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Increasing EAP Utilization: Performance Improvement Plans
Push your organization to reduce its exposure to human capital losses and behavioral risk exposures. Encourage supervisor referrals to the EAP in performance improvement plans. The technique is perfectly consistent with effective employee assistance programming.

A performance improvement plan includes:
  1. A statement concerning the performance issue needing improvement;
  2. The level of work performance expected and a statement that it must be performed on a consistent basis;
  3. Specific technical resources to help the employee improve performance;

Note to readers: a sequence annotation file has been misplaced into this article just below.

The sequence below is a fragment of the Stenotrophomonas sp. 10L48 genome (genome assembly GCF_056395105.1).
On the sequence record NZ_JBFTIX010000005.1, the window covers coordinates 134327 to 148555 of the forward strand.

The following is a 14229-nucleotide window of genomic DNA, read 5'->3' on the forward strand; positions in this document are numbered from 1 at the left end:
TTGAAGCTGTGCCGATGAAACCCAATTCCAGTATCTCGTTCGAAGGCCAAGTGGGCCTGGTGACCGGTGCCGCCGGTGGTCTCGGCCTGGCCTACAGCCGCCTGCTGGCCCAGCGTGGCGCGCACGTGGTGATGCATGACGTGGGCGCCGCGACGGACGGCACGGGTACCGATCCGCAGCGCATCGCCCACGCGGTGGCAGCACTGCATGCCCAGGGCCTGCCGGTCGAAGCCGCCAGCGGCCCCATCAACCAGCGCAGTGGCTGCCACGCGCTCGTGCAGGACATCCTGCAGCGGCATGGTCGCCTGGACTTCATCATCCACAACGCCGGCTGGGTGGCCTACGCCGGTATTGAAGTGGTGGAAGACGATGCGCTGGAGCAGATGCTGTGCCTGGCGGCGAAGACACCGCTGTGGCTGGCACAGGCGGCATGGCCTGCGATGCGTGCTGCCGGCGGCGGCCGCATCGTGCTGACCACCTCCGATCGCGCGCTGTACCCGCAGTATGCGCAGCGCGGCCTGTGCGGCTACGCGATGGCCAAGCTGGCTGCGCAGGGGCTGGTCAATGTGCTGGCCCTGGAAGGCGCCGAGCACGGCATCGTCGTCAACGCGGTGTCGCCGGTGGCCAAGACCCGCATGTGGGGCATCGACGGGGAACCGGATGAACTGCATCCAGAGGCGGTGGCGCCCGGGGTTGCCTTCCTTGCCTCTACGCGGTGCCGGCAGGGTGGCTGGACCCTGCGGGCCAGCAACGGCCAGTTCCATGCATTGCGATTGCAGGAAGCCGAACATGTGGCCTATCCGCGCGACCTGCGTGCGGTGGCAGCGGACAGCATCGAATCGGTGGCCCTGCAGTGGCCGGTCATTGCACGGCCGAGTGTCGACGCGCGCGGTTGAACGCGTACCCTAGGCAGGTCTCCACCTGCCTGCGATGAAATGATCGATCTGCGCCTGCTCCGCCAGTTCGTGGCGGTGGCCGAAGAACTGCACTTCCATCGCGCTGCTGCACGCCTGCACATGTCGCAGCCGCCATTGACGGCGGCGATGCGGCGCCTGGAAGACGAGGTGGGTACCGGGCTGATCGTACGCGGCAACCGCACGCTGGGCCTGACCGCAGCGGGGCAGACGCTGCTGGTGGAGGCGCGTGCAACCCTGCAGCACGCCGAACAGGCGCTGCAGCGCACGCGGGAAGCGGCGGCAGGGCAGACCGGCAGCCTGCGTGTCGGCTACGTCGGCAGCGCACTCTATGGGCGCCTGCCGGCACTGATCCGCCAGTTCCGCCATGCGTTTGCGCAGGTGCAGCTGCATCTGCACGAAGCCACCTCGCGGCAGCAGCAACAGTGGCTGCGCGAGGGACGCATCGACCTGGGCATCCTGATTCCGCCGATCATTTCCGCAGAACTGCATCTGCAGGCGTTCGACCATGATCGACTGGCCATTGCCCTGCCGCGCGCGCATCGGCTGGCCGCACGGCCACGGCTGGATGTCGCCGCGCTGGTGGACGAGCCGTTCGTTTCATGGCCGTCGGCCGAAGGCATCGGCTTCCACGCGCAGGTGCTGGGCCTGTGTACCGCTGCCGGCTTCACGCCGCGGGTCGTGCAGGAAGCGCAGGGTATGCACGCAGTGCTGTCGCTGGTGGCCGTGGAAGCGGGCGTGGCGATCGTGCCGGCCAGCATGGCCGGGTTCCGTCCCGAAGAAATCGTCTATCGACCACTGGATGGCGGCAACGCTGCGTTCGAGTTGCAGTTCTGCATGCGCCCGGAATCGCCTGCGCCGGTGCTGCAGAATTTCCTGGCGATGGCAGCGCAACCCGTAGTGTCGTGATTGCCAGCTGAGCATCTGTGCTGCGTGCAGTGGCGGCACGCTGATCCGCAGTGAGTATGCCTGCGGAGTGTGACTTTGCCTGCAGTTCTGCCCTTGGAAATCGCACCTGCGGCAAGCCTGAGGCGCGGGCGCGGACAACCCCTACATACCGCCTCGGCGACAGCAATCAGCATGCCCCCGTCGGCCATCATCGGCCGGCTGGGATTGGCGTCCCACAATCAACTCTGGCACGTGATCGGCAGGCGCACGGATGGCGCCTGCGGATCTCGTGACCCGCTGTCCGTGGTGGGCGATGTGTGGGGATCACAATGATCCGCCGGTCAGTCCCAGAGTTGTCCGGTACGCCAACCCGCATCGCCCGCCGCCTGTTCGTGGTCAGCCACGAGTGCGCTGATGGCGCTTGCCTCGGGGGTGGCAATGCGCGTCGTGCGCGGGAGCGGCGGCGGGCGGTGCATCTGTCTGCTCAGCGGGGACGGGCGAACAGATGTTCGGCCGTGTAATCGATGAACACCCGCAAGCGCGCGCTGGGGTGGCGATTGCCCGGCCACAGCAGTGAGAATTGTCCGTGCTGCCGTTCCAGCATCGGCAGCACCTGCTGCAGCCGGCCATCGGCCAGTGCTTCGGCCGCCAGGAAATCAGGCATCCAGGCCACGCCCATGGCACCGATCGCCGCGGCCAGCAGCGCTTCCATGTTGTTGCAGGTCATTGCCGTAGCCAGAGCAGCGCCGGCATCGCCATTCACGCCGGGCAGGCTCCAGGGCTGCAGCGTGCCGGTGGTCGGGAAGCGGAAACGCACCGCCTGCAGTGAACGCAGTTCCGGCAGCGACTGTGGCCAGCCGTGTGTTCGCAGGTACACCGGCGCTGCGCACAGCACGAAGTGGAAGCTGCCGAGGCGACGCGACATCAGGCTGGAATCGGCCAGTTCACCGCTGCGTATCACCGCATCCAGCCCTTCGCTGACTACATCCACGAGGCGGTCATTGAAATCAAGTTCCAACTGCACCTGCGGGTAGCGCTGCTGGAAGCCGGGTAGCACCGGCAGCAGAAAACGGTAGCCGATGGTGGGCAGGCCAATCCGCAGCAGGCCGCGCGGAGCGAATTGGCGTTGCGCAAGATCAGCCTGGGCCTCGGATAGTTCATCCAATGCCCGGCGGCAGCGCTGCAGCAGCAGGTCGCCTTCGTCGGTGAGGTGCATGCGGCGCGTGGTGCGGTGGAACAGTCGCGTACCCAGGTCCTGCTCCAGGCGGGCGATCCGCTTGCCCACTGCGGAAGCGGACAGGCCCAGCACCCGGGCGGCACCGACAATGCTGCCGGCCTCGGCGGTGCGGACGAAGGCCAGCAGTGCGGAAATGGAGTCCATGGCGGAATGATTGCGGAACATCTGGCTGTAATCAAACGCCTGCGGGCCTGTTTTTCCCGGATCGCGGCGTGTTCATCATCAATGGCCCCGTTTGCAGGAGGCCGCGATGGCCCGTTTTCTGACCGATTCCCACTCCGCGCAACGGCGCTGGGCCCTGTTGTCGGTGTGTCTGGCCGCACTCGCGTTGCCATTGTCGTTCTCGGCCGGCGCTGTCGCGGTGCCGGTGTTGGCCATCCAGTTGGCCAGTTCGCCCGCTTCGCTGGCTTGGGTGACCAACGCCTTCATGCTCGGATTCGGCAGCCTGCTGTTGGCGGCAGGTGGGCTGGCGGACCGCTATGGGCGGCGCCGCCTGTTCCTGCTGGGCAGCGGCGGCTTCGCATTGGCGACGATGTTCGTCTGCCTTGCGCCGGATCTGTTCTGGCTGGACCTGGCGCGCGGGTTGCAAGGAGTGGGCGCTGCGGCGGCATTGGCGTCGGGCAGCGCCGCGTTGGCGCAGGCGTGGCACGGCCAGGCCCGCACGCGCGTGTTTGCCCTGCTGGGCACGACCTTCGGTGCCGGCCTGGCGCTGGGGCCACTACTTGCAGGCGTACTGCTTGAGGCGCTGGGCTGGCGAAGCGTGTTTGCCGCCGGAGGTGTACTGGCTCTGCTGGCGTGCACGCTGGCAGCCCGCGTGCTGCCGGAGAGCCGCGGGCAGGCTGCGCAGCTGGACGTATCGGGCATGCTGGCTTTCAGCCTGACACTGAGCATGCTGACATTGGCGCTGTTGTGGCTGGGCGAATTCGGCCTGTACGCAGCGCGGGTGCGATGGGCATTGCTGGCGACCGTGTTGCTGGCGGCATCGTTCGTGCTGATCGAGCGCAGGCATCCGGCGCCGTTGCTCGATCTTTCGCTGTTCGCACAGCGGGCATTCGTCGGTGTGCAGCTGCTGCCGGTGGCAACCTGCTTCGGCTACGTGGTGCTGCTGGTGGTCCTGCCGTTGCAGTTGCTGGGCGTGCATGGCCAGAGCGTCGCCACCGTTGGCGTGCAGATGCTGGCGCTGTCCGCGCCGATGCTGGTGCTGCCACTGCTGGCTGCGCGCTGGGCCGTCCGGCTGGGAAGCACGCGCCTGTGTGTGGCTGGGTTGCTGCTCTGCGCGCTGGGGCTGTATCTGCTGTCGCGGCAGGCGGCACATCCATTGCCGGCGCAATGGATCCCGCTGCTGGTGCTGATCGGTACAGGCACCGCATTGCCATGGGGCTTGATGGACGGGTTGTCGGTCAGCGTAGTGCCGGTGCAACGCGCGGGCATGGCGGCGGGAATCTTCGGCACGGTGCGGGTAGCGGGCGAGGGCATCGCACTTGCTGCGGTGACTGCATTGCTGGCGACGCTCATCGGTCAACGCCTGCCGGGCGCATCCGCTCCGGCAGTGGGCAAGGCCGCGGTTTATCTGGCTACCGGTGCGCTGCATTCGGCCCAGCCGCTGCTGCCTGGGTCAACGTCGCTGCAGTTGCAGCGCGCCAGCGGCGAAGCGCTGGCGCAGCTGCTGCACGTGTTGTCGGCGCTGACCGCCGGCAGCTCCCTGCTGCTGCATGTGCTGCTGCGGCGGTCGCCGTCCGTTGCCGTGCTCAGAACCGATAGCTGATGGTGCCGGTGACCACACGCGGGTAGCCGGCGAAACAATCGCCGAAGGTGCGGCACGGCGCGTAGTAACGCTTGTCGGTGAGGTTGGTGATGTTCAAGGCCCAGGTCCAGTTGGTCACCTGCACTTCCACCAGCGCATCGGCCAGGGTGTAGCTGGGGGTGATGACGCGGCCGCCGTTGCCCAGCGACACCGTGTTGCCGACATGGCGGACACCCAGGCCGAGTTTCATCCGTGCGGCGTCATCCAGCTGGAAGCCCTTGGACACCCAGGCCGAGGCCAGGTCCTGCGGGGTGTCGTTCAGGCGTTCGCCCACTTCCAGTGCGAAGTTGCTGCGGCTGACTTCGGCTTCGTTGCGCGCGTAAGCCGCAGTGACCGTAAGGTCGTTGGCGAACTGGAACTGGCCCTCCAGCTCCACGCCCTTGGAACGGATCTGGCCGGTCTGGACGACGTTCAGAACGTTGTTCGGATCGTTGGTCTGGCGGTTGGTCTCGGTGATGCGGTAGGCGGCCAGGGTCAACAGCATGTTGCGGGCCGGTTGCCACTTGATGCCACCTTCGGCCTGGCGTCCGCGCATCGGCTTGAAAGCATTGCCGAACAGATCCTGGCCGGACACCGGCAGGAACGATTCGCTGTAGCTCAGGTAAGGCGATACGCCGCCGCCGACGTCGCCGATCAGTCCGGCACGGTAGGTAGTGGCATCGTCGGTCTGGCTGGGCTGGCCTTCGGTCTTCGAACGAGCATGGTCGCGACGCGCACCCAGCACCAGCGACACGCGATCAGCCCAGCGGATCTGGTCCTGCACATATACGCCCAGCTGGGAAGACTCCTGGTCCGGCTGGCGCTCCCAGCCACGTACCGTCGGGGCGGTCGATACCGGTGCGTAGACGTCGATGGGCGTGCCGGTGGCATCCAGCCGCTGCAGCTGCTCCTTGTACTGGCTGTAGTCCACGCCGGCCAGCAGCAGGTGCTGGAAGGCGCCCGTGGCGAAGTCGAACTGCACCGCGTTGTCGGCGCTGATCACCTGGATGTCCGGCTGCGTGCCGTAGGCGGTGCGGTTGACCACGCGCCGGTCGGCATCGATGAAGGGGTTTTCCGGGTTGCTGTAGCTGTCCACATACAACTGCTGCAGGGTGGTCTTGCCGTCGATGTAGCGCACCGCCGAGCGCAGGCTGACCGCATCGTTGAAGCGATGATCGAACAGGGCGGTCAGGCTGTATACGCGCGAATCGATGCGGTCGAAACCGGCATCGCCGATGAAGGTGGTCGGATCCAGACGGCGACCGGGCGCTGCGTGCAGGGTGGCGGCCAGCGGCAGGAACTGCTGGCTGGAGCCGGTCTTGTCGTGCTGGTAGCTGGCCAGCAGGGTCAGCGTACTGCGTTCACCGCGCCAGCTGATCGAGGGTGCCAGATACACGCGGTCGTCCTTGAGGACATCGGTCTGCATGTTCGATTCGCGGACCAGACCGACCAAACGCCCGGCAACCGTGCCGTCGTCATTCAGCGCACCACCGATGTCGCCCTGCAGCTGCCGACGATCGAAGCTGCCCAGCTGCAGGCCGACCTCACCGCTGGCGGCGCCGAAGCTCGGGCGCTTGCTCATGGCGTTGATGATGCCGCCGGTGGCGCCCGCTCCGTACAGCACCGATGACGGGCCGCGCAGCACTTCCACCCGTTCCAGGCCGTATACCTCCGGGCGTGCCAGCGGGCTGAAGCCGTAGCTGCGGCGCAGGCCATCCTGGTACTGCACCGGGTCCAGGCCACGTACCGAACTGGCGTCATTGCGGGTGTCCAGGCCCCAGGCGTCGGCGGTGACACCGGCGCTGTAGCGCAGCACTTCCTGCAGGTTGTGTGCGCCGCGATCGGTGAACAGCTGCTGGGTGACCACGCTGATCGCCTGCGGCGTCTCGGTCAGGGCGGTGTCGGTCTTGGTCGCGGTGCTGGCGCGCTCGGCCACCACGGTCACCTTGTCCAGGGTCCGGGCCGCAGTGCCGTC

4. A plan for providing feedback with meeting times and with whom and how often these meetings will occur;
  5. How performance improvement will be measured;
  6. Specific consequences that will occur if satisfactory performance is not forthcoming.

    A written supervisor referral to the EAP should be included. Why itís needed: Job performance is unsatisfactory despite managementís attempt to improve it, and this is the sole basis for a supervisor referral to any EAP.

    The most common reasons that a supervisor referral may not be included in a performance improvement plan are:

    1. The company doesnít see this as the role of an EAP;
    2. The supervisor is not aware of any personal problems that could contribute to the employeeís performance problems;
    3. Itís never been done before.

      All three reasons directly relate to management education on the practical use of employee assistance programs.